A Cup of Creativi-tea: Writer’s Block

Terri Wilson is a solo librarian at the law firm of Underwood, Wilson, Berry, Stein, and Johnson, PC in Amarillo, Texas. She has a BFA in Theatre from Eastern New Mexico University, an MFA in Theatre from Texas Tech University, and an MS in Library & Information Science from the University of North Texas. Prior to becoming a law librarian, Terri was a paraprofessional for six years in the reference department of the University Library at Texas Tech. And prior to that, she explored a cornucopia of employment positions while a laboring as a struggling actor (emphasis on the struggling part). Terri has recently started a blog for creative ideas for librarians.

In the business of librarianship we are often called upon to write. Write articles, white papers, research reports, presentations, blogs, webpages. In fact, we may find ourselves writing so much that our idea well runs dry. And does this seem to happen right when there is a deadline looming, or is that just me? Then you’ll probably be relieved to know that there are steps you can take to get your creative juices flowing again and get yourself back in the flow of putting pen to paper (or cursor to screen).

The Big Idea

Sometimes it’s a matter of not even knowing what you want to write about. Like with this column. I didn’t have a topic in mind when I started. Wouldn’t it be easier if I had a big vat of ideas so that when I needed a topic, all I had to do was dip into the vat and pull one out? You can do that. Call it an idea book, a journal, or maybe even a box into which you drop pieces of paper. Whatever the vessel, get into the habit of putting your ideas some place.

Ever been read an article that was so interesting that you wanted to do further research on the topic yourself? Write that topic down. You may not have the time or inclination to write a research paper right now, but you never know when one, two, or five years down the line you might be asked to submit a white paper at a conference and this is the perfect topic.

What about at your desk, writing a blog entry or an article for your department’s monthly newsletter, and suddenly an idea for another article just pops into your head? Jot it down on a sticky note and then add it to your journal or idea box when you get home. I can’t tell you how many times I was saved by my collection of writing ideas in grad school when semester after semester, class after class, I had to come up with an essay or project. I perused my collection and was always able to find something that was a perfect fit.

Start Me Up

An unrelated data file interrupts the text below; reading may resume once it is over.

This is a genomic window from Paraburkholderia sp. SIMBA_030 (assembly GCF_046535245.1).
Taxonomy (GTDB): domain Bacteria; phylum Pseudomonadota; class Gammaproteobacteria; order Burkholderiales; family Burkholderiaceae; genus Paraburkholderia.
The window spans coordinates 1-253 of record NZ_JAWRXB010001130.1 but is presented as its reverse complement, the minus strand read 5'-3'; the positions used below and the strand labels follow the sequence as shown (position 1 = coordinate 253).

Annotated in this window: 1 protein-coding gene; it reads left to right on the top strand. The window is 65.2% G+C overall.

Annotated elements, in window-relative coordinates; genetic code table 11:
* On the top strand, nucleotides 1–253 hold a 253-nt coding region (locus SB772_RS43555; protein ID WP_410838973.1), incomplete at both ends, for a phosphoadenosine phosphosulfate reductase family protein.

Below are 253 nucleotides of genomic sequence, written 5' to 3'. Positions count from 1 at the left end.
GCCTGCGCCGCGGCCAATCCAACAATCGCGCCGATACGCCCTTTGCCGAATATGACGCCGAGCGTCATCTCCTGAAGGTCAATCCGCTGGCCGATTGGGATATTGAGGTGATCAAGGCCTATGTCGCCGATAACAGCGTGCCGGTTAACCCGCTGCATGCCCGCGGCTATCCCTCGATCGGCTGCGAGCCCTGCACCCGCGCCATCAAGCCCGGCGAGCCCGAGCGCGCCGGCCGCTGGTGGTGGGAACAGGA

As you have probably ascertained by now, I am a big believer in creativity exercises for loosening up the individual. It’s probably my acting background showing through. Actors don’t always come to the stage ready to immerse themselves in another world. And writers don’t always come to the page ready to spit out an entire essay or white paper. When you find yourself unable to get past the first sentence, you probably aren’t focused on the task at hand. You’re thinking about that full inbox at work or the jammed garbage disposal at home. In order to write, you really need to be in a relaxed and open state of mind. So let go of all your baggage and try out some of these ideas to clear your creative mind.

  • Write non-stop for five minutes. It doesn’t have to make sense, and it might even be gibberish on occasion, but just put pen to paper and get your mind out of the misconception that you “cannot” write.
  • Listen to music. Letting your mind relax instead of stressing about being unable to write can get you back on track.
  • Look through some magazines, especially those with a heavy dose of pictures. Don’t read any of the articles; your brain has enough information competing for attention right now. But images are a great way to jumpstart your creativity.
  • Go for a walk.
  • Take a long bath.
  • List 20 things you enjoy doing.
  • List 5 new things that you would like to learn.
  • List 5 hobbies that you would like to try.
  • Think of your idea of a dream vacation, then describe it on paper down to the tiniest detail.
  • List 10 things you would buy if money was no object.
  • Describe your dream house on paper down to the tiniest detail.
  • List 10 things you used to love to do, but don’t do anymore.
  • Describe your perfect day on paper down to the tiniest detail.

If you relax, prime your creativity, and pull a great idea from your collection, you’ll banish that writer’s block to the land of Bigfoot and other myths where it belongs.

If you relax, prime your creativity, and pull a great idea from your collection, you’ll banish that writer’s block to the land of Bigfoot and other myths where it belongs.

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